PROJECT: Load, Load New, Save, Save As, Quit.
OPTIONS: Song Size, Sound Menu, Empty Buffer

Let's look at these options in brief.

DRAW allows you to enter notes with the mouse and you can bring up a keyboard at the side of the screen (the Pitch Guide) to help find the correct notes. Quickdraw lets you tie a line between two points in a tune and enters notes along it in approximately the right key and scale for you, which you can then edit to your exact requirements.

The EDIT section itself allows you to erase, copy and exchange 'colours' (colour-coded voices) while LIBRARY calls up the available sounds which you can assign to any of the four voices.

JAM lets you play any of the four voices 'live' with any sound using the mouse (zipping it up and down the screen), or tapping the function and numeric keys to select preset rhythms based on the backing music. Both functions limit the notes and rhythms available so that to some extent you can't play a bum or mistimed note, while the third option, Free, allows you to play any note any time, which gives a more spontaneous but less predictable result.

PROJECT allows you to load and save new songs and sounds while OPTIONS allows you to set the length of the song (up to 64 measures), clear the working memory if you've overloaded it, and create new sound menus.

Around the screen you have mouse-operated controls to change the tempo, decide how many measures are displayed for editing and composition purposes, choose types of chords which can be automatically entered with Quick Draw, switch on Quick Draw and the Mouse Jam facility, start and stop playing, mix the volumes of the four voices and change their pitch up and down one octave.

...and for Amiga

The Instant Music demos are impressive, but one wonders (as one would) just how long they took to put together with the Mouse or Quick Draw facilities. Why not organise some of the computer's keys as a mini-keyboard, or better still, market a MIDI interface to enter notes from a synth keyboard as an option?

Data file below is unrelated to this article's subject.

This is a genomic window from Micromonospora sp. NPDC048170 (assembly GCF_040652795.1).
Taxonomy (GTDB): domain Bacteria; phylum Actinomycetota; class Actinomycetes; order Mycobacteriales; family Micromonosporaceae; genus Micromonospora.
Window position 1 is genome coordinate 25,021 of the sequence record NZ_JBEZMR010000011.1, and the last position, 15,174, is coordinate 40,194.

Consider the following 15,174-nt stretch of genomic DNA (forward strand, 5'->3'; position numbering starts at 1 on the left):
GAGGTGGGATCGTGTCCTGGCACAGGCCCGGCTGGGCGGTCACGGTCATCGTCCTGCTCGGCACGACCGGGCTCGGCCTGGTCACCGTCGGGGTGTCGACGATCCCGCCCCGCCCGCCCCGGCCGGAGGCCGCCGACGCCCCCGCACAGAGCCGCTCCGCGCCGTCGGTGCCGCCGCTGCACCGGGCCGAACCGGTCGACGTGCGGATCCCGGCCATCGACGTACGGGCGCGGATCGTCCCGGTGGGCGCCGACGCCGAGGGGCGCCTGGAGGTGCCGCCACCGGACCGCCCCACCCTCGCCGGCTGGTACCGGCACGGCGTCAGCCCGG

Instant Music offers an odd set of 'play-along' and 'easy composition' features together with quite advanced handling of complex chords and inversions (which the user doesn't have to understand to exploit quite fully) plus note editing and transposition (which is easy but which isn't accompanied by any on-screen display).

It's not easy to create cover versions of existing tunes, but it's not difficult to create something musical, and the end results in sound terms are impressive. Anyone who owns an Amiga will enjoy Instant Music (at £29.95 it's a real steal) but professional musicians would only use it as a scratch pad and would still be out looking for an Amiga MIDI interface and software.

On to the Amstrad CPC series micros which have sold very well as games and word processing machines. Music packages, as on the Commodore 64 and other machines, are divided between those for the built-in three-voice sound chip (which is much less powerful than the Commodore's), those using add-on hardware, and those for MIDI applications.

Software-only products include Minstrel from Kuma Computers (£14.95 cassette, £19.95 disk) and Music Box from The Electric Studio (£9.95 cassette, £16.95 disk), both good starting points for the inexperienced musician. But Rainbird's 'The Music System' or 'Advanced Music System' packages which started life on the BBC then the C64 are far superior, improving the Amstrad's sound by adding modulation generators and other effects in software which aren't there in the hardware.